The Caribbean Netherlands is also impacted by the new order, according to the statement, meaning travel may be impacted to Bonaire, Sint Eustatius, and Saba, as well as the constituent countries of the Kingdom of the Netherlands including Aruba, Sint Maarten, and Curaçao.
Bonaire recently opened its air borders to North America with plans for non-stop flights to the US in February.
International travel is being advised against for residents of the Netherlands until at least March 31, 2021. “Every journey a person makes increases the chance of causing more infections or of bringing new variants of coronavirus into the Netherlands.”
On the home front, citizens in the Netherlands are advised not to have more than one daily visitor over the age of 13 and make no more than one daily visit to another household. A curfew is also being planned to keep residents inside between the hours of 8:30 p.m. and 4:30 a.m.
The Netherlands is also restricting which types of travelers will be granted exemptions to enter the country during the pandemic. As a result, groups including business travelers and students will be barred from entry.
The government also made a point of noting that “people in long-distance romantic relationships wishing to travel to the Netherlands for a short period will no longer be granted entry.”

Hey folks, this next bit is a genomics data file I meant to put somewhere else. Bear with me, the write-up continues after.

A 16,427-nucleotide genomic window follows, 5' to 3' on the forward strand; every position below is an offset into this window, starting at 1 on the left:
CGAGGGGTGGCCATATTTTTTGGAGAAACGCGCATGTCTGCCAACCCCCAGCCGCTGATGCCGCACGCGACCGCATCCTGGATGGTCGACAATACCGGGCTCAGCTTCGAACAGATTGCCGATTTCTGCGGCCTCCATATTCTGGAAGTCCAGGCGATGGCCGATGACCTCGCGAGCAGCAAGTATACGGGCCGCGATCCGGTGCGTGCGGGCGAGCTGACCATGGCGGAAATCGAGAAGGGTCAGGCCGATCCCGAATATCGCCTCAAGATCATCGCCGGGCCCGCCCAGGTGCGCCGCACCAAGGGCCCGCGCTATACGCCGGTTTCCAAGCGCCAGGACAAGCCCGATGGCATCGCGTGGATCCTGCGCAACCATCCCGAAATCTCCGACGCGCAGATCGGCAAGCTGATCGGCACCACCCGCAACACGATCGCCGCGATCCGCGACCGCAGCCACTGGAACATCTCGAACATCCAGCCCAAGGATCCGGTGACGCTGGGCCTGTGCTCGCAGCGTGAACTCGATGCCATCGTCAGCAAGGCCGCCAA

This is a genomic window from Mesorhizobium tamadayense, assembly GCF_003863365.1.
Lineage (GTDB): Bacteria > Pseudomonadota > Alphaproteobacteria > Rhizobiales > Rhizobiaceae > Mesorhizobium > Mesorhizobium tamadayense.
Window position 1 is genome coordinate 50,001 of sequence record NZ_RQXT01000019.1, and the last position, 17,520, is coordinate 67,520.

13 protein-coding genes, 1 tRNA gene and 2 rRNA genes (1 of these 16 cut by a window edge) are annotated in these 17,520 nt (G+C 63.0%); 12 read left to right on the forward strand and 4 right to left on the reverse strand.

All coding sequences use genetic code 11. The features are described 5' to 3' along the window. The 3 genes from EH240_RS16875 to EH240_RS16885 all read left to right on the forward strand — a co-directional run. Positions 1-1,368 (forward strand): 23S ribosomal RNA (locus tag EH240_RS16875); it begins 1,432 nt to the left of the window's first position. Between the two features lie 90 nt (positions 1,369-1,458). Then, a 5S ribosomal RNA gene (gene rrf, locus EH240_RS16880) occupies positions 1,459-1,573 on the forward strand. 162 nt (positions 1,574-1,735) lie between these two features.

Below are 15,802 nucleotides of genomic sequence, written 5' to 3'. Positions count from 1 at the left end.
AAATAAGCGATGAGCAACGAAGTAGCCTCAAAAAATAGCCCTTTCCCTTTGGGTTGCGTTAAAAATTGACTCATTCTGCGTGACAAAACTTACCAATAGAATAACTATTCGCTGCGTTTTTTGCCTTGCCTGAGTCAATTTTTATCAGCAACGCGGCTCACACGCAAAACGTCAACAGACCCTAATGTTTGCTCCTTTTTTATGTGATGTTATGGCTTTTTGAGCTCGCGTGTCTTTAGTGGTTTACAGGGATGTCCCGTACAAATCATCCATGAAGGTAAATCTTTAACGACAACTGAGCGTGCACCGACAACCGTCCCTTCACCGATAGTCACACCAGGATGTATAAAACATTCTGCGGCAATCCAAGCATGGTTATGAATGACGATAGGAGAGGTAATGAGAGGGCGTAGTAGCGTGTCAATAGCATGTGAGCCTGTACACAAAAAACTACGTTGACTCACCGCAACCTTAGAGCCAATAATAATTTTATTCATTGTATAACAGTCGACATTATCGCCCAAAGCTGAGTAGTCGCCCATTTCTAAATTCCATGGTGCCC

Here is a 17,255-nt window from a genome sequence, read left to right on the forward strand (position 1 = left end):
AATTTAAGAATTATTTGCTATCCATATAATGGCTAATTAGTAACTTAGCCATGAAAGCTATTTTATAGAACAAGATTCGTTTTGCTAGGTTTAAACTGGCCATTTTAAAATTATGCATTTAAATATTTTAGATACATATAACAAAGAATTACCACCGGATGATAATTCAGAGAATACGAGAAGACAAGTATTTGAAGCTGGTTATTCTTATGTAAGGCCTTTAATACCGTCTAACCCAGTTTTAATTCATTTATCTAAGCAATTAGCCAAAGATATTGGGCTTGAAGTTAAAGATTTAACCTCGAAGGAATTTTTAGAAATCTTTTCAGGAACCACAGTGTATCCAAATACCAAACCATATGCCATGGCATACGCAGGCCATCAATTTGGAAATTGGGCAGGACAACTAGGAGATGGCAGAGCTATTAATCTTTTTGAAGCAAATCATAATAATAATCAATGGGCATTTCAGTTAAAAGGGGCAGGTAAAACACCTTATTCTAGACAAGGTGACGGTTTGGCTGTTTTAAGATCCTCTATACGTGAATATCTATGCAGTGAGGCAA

“We don’t want to look back a few weeks from now and realise that we did not do enough,” the statement said.
- Fears around a new, more transmissible variant of COVID-19 have prompted multiple countries to cancel flights from the UK.
- The Netherlands, Germany, Belgium, Austria, Italy, France, Ireland, and Israel are among the nations that have placed restrictions on travel with the UK.
- Eurostar has canceled all journeys between London, Brussels, and Amsterdam.
- Visit Business Insider’s homepage for more stories.
A growing number of countries, including France, Germany, and Ireland, announced that they will be restricting travel with the UK over fears of a fast-spreading variant of COVID-19.
The mutant coronavirus is believed to be up to 70% more transmissible than the original strain. In order to stop its spread, Prime Minister Boris Johnson announced that London and surrounding areas would suddenly be plunged into lockdown.
Dutch authorities confirmed at least one case of this COVID-19 variant had reached the Netherlands. Consequently, it was announced that flights carrying passengers from the UK would be banned until January 1, 2021.